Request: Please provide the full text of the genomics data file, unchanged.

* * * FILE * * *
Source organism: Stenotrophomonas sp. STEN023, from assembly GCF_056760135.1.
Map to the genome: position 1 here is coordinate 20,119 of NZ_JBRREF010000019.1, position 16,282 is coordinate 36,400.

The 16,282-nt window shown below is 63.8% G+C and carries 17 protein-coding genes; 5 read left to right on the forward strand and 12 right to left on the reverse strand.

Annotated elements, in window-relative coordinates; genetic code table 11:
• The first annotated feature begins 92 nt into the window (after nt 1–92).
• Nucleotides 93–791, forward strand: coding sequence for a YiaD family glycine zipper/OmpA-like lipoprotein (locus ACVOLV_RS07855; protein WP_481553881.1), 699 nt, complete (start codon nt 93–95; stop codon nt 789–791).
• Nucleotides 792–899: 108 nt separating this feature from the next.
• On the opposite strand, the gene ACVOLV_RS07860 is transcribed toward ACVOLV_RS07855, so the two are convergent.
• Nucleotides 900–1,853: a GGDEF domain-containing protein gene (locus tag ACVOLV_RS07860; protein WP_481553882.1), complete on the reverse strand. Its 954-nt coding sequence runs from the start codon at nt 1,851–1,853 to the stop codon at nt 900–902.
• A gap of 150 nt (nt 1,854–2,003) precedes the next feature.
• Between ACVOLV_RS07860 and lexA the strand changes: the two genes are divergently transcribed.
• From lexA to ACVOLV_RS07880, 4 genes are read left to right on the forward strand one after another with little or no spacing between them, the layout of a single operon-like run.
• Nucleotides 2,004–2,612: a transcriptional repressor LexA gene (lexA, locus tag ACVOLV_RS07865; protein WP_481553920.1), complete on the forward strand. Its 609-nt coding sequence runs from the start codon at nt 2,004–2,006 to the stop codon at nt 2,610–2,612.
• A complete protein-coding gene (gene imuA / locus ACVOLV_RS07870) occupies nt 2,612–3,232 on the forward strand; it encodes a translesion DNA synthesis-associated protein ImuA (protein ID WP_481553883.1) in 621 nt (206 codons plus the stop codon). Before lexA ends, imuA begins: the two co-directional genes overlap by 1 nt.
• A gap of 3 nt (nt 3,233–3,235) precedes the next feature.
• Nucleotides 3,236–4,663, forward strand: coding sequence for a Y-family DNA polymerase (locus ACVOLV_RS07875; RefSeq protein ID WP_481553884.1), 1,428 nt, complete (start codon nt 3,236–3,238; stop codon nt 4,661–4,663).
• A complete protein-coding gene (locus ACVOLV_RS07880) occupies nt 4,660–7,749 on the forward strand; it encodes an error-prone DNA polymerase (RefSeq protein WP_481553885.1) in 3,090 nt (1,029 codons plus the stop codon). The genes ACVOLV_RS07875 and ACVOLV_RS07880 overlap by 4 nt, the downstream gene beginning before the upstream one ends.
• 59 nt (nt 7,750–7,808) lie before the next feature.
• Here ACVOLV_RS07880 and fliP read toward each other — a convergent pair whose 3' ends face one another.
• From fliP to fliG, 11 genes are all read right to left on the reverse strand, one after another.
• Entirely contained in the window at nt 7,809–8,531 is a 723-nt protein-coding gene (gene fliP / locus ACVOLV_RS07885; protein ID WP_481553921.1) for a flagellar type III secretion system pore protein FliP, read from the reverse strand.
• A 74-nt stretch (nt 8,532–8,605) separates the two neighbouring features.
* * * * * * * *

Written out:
Source organism: Stenotrophomonas sp. STEN023, from assembly GCF_056760135.1.
Map to the genome: position 1 here is coordinate 20,119 of NZ_JBRREF010000019.1, position 16,282 is coordinate 36,400.

The 16,282-nt window shown below is 63.8% G+C and carries 17 protein-coding genes; 5 read left to right on the forward strand and 12 right to left on the reverse strand.

Annotated elements, in window-relative coordinates; genetic code table 11:
• The first annotated feature begins 92 nt into the window (after nt 1–92).
• Nucleotides 93–791, forward strand: coding sequence for a YiaD family glycine zipper/OmpA-like lipoprotein (locus ACVOLV_RS07855; protein WP_481553881.1), 699 nt, complete (start codon nt 93–95; stop codon nt 789–791).
• Nucleotides 792–899: 108 nt separating this feature from the next.
• On the opposite strand, the gene ACVOLV_RS07860 is transcribed toward ACVOLV_RS07855, so the two are convergent.
• Nucleotides 900–1,853: a GGDEF domain-containing protein gene (locus tag ACVOLV_RS07860; protein WP_481553882.1), complete on the reverse strand. Its 954-nt coding sequence runs from the start codon at nt 1,851–1,853 to the stop codon at nt 900–902.
• A gap of 150 nt (nt 1,854–2,003) precedes the next feature.
• Between ACVOLV_RS07860 and lexA the strand changes: the two genes are divergently transcribed.
• From lexA to ACVOLV_RS07880, 4 genes are read left to right on the forward strand one after another with little or no spacing between them, the layout of a single operon-like run.
• Nucleotides 2,004–2,612: a transcriptional repressor LexA gene (lexA, locus tag ACVOLV_RS07865; protein WP_481553920.1), complete on the forward strand. Its 609-nt coding sequence runs from the start codon at nt 2,004–2,006 to the stop codon at nt 2,610–2,612.
• A complete protein-coding gene (gene imuA / locus ACVOLV_RS07870) occupies nt 2,612–3,232 on the forward strand; it encodes a translesion DNA synthesis-associated protein ImuA (protein ID WP_481553883.1) in 621 nt (206 codons plus the stop codon). Before lexA ends, imuA begins: the two co-directional genes overlap by 1 nt.
• A gap of 3 nt (nt 3,233–3,235) precedes the next feature.
• Nucleotides 3,236–4,663, forward strand: coding sequence for a Y-family DNA polymerase (locus ACVOLV_RS07875; RefSeq protein ID WP_481553884.1), 1,428 nt, complete (start codon nt 3,236–3,238; stop codon nt 4,661–4,663).
• A complete protein-coding gene (locus ACVOLV_RS07880) occupies nt 4,660–7,749 on the forward strand; it encodes an error-prone DNA polymerase (RefSeq protein WP_481553885.1) in 3,090 nt (1,029 codons plus the stop codon). The genes ACVOLV_RS07875 and ACVOLV_RS07880 overlap by 4 nt, the downstream gene beginning before the upstream one ends.
• 59 nt (nt 7,750–7,808) lie before the next feature.
• Here ACVOLV_RS07880 and fliP read toward each other — a convergent pair whose 3' ends face one another.
• From fliP to fliG, 11 genes are all read right to left on the reverse strand, one after another.
• Entirely contained in the window at nt 7,809–8,531 is a 723-nt protein-coding gene (gene fliP / locus ACVOLV_RS07885; protein ID WP_481553921.1) for a flagellar type III secretion system pore protein FliP, read from the reverse strand.
• A 74-nt stretch (nt 8,532–8,605) separates the two neighbouring features.